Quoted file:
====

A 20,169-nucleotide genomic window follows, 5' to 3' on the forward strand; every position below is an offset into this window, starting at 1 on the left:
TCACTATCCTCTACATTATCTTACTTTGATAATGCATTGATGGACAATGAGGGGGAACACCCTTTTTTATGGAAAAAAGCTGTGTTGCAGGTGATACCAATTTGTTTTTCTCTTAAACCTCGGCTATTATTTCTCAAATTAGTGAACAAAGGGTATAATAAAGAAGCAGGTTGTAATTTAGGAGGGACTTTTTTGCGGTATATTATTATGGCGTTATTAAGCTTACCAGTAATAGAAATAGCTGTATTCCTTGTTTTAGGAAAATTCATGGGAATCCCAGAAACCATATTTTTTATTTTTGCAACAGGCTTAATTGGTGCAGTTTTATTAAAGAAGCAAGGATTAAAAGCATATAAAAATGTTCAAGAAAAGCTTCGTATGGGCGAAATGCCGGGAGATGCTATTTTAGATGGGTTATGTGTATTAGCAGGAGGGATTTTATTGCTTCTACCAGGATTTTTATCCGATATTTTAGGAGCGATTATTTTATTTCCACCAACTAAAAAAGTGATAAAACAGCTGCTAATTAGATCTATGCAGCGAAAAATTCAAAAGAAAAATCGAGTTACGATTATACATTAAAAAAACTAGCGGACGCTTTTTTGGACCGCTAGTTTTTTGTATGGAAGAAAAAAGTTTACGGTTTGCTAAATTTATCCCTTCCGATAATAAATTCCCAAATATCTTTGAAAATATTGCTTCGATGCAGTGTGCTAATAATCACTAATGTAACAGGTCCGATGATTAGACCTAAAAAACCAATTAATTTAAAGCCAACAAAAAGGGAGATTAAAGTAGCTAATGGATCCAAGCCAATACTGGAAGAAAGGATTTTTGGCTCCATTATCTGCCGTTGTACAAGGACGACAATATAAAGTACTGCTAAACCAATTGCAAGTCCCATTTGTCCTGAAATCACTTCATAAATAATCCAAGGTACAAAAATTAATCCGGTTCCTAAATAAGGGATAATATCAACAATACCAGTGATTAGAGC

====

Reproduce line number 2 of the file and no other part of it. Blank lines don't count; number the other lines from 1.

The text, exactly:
TCACTATCCTCTACATTATCTTACTTTGATAATGCATTGATGGACAATGAGGGGGAACACCCTTTTTTATGGAAAAAAGCTGTGTTGCAGGTGATACCAATTTGTTTTTCTCTTAAACCTCGGCTATTATTTCTCAAATTAGTGAACAAAGGGTATAATAAAGAAGCAGGTTGTAATTTAGGAGGGACTTTTTTGCGGTATATTATTATGGCGTTATTAAGCTTACCAGTAATAGAAATAGCTGTATTCCTTGTTTTAGGAAAATTCATGGGAATCCCAGAAACCATATTTTTTATTTTTGCAACAGGCTTAATTGGTGCAGTTTTATTAAAGAAGCAAGGATTAAAAGCATATAAAAATGTTCAAGAAAAGCTTCGTATGGGCGAAATGCCGGGAGATGCTATTTTAGATGGGTTATGTGTATTAGCAGGAGGGATTTTATTGCTTCTACCAGGATTTTTATCCGATATTTTAGGAGCGATTATTTTATTTCCACCAACTAAAAAAGTGATAAAACAGCTGCTAATTAGATCTATGCAGCGAAAAATTCAAAAGAAAAATCGAGTTACGATTATACATTAAAAAAACTAGCGGACGCTTTTTTGGACCGCTAGTTTTTTGTATGGAAGAAAAAAGTTTACGGTTTGCTAAATTTATCCCTTCCGATAATAAATTCCCAAATATCTTTGAAAATATTGCTTCGATGCAGTGTGCTAATAATCACTAATGTAACAGGTCCGATGATTAGACCTAAAAAACCAATTAATTTAAAGCCAACAAAAAGGGAGATTAAAGTAGCTAATGGATCCAAGCCAATACTGGAAGAAAGGATTTTTGGCTCCATTATCTGCCGTTGTACAAGGACGACAATATAAAGTACTGCTAAACCAATTGCAAGTCCCATTTGTCCTGAAATCACTTCATAAATAATCCAAGGTACAAAAATTAATCCGGTTCCTAAATAAGGGATAATATCAACAATACCAGTGATTAGAGC